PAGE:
The second course of Peking Duck Consomme with Chestnut Wonton had that rich Chinese Herb broth taste and smell that you get in the Chinese medicine shops on Petaling Street and old Chinatown. Total health and ginseng root. Tasted very good too, though there is not much memory of any duck in the soup. The wonton was a nice textured crunch that mixed well with the broth. There was an elemental feel about the chestnut wonton, a sense of forest and earth in the taste. Quite stirring. The notes read of fire, home and country. Oddly good. The white wine failed miserably with the broth. The fizz fared slightly better.
Lime sorbet was a bit thin on lime, though not sufficiently so to render the palate cleanser of utility.
The main course of medium rare Roasted Medallion of Beef with Truffle mash and natural jus was a way bit underdone, almost to the extent of the cow still showing signs of life. It also came out cold. The bit that was sufficiently cooked had that good bounce on the teeth that lets you know you have a chunk of quality meat in the mouth. If you don't have to work a bit, it's not as enjoyable. Overall, though, the beef came over as quite sad. There was good texture on the mash, though it could maybe have used a little seasoning for taste. Though one can never call for salt and pepper in these places. Cartoon images from childhood of chefs brandishing meat cleavers and chasing foodies around the table calling for blood may have some rooting in fact. The red was a Benchmark Cabernet 2011, an old friend from the supermarket. Bright and lively, a bit tannic and young, though sterling enough for the assembled ladies and their gentlemanly accessories.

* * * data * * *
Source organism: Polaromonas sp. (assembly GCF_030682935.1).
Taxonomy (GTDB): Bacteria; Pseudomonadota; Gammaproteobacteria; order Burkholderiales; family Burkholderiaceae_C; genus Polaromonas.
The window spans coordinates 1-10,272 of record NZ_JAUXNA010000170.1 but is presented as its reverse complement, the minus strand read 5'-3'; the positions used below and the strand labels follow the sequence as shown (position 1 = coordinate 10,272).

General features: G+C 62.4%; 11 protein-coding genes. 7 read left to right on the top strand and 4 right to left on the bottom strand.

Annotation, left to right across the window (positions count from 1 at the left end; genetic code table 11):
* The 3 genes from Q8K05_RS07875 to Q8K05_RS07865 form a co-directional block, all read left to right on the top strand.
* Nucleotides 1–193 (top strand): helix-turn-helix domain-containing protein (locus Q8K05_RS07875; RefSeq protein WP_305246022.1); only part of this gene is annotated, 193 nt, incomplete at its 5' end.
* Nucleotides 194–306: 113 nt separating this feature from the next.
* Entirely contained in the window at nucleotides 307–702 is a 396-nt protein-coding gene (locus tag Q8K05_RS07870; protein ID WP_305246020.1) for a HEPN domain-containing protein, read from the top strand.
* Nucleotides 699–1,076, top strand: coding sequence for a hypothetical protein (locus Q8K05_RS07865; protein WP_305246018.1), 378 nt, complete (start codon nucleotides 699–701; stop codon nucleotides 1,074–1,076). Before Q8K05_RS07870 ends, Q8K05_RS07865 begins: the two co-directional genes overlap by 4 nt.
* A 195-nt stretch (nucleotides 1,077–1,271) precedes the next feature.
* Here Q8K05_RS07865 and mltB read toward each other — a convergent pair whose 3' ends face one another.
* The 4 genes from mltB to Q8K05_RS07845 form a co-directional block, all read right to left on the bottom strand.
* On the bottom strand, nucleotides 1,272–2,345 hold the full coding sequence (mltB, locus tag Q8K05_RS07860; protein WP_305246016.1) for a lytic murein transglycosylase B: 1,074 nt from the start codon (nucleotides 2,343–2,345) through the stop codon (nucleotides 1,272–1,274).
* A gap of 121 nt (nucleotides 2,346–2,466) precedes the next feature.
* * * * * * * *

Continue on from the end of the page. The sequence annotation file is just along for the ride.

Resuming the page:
Dessert was a somewhat stodgy Valrhona Chocolate Celee, Mouseline Genoise with ice cream and crunchies, which presumably all means something. It looked like a chocolate log and had that bland quality about it which suggested "hotel prepared" so as to cause no offense to any patrons tasting. Which made sense since we were in the Marriott Hotel. Notwithstanding, a pleasant enough way to end the evening with coffee. Again with that distinct hotel taste about it. Slightly bland and toasty with a thin quality.
As so often seems to happen, the bread and balsamic olive oil was the star of the night. Warm and crisp with soft insides, one could have eaten the stuff all night. Some lovely company on the long table, with a Sultana sat at one end and us Raisins at the other end of the pecking order.